Introduction: Obesity is strongly linked to hypertension and cardiovascular disease (CVD), especially when present from early life, but the underlying mechanisms are unclear. Blunted sympathetic inhibition of gut blood flow after meals has been observed in overweight animals and suggested as a promotor of hypertensive CVD. This possibility had not been examined in humans so we tested it by measuring cardiovascular and adrenomedullar responses to food ingestion in normal weight and overweight/obese (OW/OB) teenagers.
Methods: Eighty-two healthy adolescents (40 OW/OB) were enrolled. Rapid MRI was used to measure global and regional hemodynamic responses to ingestion of a high-calorie liquid meal, as well as LV mass. Serial blood samples were collected to determine epinephrine levels and an index of fasting insulin resistance.
Results: OW\OB was associated with lower total peripheral resistance, higher circulating volume and higher systolic BP. Food ingestion increased cardiac output, heart rate, BP and blood flow to the gut and kidneys but decreased blood flow to the upper limbs and head. Circulating epinephrine decreased. Greater BMI z-score was associated with blunting of the blood flow response in the gut and a smaller decrease or paradoxical increase of epinephrine levels. Blunted mesenteric blood flow responses were associated with increased LV mass index, independently of insulin resistance and fasting BP. Moreover, OW/OB subjects with an abnormal epinephrine response had a hypertensive BP response to the meal.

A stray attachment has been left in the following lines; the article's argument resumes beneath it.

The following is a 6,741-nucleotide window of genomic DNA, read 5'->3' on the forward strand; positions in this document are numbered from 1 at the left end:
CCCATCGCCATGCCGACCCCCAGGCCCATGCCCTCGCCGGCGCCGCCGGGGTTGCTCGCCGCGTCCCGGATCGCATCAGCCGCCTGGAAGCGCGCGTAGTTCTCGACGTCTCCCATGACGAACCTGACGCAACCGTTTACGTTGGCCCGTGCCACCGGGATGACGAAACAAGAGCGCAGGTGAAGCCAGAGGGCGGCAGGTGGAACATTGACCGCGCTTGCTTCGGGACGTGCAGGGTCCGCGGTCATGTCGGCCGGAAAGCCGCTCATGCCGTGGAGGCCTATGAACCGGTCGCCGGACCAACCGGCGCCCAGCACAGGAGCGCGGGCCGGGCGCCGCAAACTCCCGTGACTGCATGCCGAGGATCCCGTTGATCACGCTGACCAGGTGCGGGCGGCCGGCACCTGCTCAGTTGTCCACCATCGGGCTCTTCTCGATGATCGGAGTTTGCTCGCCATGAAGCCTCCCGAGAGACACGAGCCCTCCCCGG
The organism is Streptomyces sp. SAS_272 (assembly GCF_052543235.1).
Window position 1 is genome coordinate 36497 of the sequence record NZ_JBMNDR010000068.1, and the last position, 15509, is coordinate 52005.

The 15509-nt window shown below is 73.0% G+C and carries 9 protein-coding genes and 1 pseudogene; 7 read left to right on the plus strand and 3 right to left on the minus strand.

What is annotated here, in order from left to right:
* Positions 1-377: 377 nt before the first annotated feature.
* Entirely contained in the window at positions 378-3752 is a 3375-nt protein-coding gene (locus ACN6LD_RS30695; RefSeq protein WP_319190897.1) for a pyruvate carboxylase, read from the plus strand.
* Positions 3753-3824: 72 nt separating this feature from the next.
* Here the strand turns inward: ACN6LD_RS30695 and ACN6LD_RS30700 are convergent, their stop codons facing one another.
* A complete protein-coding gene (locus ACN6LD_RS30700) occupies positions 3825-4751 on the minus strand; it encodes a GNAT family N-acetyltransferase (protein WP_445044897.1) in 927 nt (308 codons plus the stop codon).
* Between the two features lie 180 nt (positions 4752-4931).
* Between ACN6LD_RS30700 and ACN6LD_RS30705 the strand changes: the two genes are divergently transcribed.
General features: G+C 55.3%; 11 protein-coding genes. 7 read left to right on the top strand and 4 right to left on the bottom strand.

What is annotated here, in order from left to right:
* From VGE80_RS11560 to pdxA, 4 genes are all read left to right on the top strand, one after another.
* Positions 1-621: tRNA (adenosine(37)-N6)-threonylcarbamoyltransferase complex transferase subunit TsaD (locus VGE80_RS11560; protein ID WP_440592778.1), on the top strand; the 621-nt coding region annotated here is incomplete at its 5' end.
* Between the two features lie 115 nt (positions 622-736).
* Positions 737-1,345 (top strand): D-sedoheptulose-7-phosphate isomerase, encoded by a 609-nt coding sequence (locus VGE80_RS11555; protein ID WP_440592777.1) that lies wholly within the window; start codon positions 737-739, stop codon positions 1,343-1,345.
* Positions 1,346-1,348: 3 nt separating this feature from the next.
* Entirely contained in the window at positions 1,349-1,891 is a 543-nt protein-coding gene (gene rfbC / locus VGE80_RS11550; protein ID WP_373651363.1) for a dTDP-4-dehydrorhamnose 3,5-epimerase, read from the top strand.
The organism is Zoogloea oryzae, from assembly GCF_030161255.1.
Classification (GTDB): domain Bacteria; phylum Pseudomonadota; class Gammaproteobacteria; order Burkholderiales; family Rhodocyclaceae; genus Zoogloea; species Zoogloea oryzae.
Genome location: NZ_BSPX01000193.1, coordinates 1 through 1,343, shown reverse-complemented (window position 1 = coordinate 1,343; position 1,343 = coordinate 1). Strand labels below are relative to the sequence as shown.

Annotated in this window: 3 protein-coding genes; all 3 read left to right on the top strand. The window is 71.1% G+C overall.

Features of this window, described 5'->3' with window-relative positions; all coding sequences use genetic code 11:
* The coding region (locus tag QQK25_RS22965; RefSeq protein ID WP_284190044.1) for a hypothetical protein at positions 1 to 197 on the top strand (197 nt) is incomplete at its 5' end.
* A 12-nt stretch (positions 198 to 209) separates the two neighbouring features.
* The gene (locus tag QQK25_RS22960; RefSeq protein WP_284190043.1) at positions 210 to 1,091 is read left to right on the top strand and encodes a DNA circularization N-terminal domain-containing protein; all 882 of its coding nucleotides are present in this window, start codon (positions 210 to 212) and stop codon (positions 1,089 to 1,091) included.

Conclusions: We present the first human evidence that disordered postprandial gut blood flow regulation is linked to OW\OB in adolescence; is likely to be due to abnormal sympathetic nervous system function and is associated with higher BP and greater LV mass. Given that most people in the developed world are in a post-prandial state for as much as 12 hours per day, these findings suggest a potential pathway to CVD that deserves further attention.